Tempting Tesco wines to try

·3-min read
<span>Photograph: Ian West/PA</span>
Photograph: Ian West/PA

Tesco Finest Peumo Carmenère, Cachapoal, Chile 2019 (£8, Tesco) In the past few years, Tesco’s dominance of the UK grocery market has survived all kinds of threats both external (the rise of Aldi and Lidl) and internal (a damaging accountancy scandal and a UK record £6.4bn loss in 2015). Its sheer scale and ubiquity mean that most of us shop there some of the time, whether it’s to buy an underwhelming meal deal in a city centre, or to do a weekly trolley fill at the local Big Tesco. If you cast your eyes over a graph of fluctuating UK supermarket market share since 2017, you’ll see that Tesco’s portion only briefly dips below 27%, while the nearest challengers, Sainsbury’s and Asda, never have much more than 15% each. It’s also, almost by stealth, the UK’s biggest wine retailer. Of course, size isn’t everything, and Tesco is never going to match the excitement of a specialist merchant. But it does have its share of good to very good value wines, such as this subtly leafy, blackcurrant-juicy Chilean red.

Tesco Trebbiano d’Abruzzo, Abruzzo, Italy 2020 (£3.95, Tesco) The Peumo is a longstanding favourite of mine in the Tesco Finest range, one of a handful of stalwarts that always seem to stand out from vintage to vintage, such as the tangy dry French white Tesco Finest Saint-Mont (£6.50), and the limey dry Aussie white Tingleup Riesling (£9). After tasting about 150 wines in the Tesco range recently, the other Finest wines I’d pick out include an impeccable salty-peachy Spanish white, Tesco Finest Viñas del Rey Albariño 2020 (£9), a super-bright, bruised apple and tropical fruit-flavoured dry white South Africam Tesco Finest Stellenbosch Chenin Blanc 2021 (£7.50), a spicy, brambly, warming Rhône red, Tesco Finest Côtes du Rhône Villages Signargues 2020 (£8), and a soft and savoury Tesco Finest Viña del Cura Rioja Gran Reserva 2014 (£11.50). The retailer’s standard, not-Finest, Tesco own-label range isn’t quite as much fun, but it does have the odd better-than-it-needs-to-be cheapie, such as the Trebbiano d’Abruzzo, a softly citrussy, fish-friendly dry Italian white.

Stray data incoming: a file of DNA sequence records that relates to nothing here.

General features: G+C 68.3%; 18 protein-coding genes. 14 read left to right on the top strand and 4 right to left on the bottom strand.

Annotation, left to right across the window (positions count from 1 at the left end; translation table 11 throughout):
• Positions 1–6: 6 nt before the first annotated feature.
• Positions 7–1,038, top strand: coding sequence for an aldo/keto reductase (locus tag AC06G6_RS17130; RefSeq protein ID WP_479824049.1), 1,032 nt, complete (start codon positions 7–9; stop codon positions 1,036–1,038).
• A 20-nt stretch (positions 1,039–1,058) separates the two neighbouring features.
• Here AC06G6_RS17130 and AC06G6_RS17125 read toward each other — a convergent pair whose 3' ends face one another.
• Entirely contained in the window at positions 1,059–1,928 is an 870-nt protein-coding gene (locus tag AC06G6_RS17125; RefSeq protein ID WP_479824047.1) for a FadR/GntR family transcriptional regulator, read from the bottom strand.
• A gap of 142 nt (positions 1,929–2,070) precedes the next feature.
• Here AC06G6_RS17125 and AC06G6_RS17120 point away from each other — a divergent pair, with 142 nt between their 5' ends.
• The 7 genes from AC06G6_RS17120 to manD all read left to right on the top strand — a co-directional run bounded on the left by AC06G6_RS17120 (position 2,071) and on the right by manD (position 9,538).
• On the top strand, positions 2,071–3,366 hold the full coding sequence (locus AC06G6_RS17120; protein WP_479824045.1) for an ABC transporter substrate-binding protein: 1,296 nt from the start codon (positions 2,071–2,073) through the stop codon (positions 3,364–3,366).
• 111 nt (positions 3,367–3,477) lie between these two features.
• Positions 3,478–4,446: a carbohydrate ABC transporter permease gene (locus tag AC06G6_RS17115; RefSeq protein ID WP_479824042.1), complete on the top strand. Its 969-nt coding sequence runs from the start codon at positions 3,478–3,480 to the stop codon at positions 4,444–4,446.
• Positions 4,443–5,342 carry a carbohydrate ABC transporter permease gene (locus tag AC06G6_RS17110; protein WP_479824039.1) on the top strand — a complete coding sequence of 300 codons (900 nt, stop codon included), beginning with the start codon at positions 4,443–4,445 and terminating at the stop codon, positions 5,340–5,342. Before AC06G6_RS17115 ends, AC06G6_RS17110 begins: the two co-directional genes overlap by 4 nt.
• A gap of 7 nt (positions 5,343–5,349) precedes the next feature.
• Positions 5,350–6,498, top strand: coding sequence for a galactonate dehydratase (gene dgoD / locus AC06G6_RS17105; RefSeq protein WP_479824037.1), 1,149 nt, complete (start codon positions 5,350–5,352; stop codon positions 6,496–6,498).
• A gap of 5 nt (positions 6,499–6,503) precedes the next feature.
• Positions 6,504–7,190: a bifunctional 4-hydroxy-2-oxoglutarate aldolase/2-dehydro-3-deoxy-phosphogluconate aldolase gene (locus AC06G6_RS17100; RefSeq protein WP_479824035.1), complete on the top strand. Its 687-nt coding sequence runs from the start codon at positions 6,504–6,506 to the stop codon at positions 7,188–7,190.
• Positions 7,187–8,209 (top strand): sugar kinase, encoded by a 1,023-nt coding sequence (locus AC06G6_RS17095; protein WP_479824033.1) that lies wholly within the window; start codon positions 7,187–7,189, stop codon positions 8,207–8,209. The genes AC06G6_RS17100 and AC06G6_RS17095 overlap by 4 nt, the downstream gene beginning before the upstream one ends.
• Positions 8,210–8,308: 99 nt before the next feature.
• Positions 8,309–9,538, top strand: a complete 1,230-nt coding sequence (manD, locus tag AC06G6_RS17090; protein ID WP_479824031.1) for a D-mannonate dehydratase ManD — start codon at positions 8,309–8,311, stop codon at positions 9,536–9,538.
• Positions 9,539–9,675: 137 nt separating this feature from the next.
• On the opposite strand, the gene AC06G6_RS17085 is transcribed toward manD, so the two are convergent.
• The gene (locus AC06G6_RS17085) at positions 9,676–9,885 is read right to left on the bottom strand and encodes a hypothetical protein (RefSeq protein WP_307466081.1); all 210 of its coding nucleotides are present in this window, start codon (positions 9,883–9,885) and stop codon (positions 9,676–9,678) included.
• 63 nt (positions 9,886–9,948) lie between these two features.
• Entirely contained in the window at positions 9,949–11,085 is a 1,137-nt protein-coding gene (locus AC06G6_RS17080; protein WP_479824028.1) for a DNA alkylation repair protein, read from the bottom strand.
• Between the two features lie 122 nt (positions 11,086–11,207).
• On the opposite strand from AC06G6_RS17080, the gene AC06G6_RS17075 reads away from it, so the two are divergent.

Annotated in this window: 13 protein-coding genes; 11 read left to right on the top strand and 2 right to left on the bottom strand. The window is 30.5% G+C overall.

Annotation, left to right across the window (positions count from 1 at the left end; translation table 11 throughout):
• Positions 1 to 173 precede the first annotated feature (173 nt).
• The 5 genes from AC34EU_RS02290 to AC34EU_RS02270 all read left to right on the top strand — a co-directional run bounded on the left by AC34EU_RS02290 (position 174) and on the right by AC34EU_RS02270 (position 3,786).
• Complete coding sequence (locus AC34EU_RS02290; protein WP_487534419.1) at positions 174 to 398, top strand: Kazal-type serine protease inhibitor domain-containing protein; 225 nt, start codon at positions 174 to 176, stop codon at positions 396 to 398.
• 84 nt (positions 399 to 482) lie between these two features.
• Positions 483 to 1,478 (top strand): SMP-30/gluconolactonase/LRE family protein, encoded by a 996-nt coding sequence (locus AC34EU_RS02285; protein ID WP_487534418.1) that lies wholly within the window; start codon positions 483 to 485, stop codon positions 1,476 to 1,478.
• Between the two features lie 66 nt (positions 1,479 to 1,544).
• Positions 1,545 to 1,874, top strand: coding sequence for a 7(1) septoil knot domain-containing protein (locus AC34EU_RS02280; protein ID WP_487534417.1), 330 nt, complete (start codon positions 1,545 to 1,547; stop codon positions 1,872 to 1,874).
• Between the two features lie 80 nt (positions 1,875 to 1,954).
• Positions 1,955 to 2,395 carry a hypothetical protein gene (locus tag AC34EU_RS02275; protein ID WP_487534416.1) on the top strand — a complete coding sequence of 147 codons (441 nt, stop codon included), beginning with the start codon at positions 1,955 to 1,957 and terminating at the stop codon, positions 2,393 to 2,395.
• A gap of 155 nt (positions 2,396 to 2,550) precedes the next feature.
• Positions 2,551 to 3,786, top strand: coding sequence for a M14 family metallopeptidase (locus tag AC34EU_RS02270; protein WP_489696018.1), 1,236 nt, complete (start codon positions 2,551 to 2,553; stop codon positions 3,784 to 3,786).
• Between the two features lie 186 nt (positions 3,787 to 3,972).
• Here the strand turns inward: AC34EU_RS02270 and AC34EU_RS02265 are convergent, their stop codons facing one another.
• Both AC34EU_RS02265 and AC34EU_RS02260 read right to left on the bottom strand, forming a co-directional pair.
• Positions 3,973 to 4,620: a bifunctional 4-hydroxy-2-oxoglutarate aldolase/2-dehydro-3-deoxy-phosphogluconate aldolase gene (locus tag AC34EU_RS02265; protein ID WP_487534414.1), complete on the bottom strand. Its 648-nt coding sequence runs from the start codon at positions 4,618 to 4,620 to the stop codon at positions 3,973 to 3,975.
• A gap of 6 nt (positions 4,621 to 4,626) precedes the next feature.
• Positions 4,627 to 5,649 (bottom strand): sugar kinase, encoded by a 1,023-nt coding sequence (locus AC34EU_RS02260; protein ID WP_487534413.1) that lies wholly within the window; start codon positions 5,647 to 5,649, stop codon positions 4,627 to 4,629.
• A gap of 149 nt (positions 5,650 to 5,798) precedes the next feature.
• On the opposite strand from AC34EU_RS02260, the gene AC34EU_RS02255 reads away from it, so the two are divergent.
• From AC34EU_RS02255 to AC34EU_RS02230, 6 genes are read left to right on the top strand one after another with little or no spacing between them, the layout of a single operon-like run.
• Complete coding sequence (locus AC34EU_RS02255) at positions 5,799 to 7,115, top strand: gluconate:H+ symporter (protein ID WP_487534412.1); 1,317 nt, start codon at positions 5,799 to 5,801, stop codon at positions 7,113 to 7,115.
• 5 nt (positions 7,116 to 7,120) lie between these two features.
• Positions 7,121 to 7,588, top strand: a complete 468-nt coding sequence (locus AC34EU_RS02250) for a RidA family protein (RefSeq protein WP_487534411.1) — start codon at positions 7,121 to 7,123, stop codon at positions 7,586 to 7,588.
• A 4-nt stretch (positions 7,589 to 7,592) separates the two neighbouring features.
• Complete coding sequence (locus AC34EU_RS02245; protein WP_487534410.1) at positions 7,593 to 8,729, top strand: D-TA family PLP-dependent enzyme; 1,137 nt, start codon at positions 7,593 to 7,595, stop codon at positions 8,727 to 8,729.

Malamado Fortified Malbec, Mendoza, Argentina NV (£9, Tesco) Of course, the everyday reality of shopping for wine in Tesco suggests the retailer is every bit as reliant on the kind of less-than-scintillating big brands – the likes of Gallo Barefoot or Hardys Varietal Range – that you find in other, Heinz- or Kellog’s-dominated aisles. I’ve no particular axe to grind against these big-selling brands and their massive marketing budgets, but there’s generally more fun for your money in Tesco if you stick to the own-labels rather than wines with their maker’s mark on the front. Not that Tesco is entirely bereft of worthwhile, producer-labelled bottles. Its various Argentine malbecs, for example – whether conventionally dry, fleshy and fragrant such as DV Catena Malbec Tinto Historico 2018 and Finca Flichman Single Vineyard 2019 (both £12) or attractively, if unusually sweet and port-like (Zuccardi’s Malamado) – are very much worth a place in your weekend trolley.

Follow David Williams on Twitter @Daveydaibach

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